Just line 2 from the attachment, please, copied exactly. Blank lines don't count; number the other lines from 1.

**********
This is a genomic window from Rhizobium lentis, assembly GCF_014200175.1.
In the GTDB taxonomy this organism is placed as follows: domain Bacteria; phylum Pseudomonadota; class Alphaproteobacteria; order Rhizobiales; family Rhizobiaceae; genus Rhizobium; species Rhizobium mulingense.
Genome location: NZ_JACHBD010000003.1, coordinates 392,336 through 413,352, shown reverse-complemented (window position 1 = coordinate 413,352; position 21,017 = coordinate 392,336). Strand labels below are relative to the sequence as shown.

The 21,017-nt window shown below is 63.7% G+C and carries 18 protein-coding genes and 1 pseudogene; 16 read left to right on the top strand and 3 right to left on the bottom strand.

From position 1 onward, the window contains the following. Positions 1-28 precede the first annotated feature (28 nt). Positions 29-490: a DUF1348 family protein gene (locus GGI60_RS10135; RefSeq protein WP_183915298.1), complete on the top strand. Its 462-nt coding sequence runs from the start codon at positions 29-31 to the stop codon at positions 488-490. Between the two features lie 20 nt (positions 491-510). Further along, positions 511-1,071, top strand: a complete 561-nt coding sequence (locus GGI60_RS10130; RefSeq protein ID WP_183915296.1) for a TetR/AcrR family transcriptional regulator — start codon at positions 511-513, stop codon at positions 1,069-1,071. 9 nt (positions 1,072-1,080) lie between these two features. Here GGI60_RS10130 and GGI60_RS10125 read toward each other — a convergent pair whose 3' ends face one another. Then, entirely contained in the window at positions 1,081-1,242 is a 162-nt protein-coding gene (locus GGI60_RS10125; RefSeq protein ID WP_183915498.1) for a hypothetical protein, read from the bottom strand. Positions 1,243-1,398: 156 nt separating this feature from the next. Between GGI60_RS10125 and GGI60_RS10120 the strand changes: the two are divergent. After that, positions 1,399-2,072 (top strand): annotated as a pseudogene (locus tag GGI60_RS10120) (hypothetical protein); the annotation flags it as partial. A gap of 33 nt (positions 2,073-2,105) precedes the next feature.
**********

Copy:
In the GTDB taxonomy this organism is placed as follows: domain Bacteria; phylum Pseudomonadota; class Alphaproteobacteria; order Rhizobiales; family Rhizobiaceae; genus Rhizobium; species Rhizobium mulingense.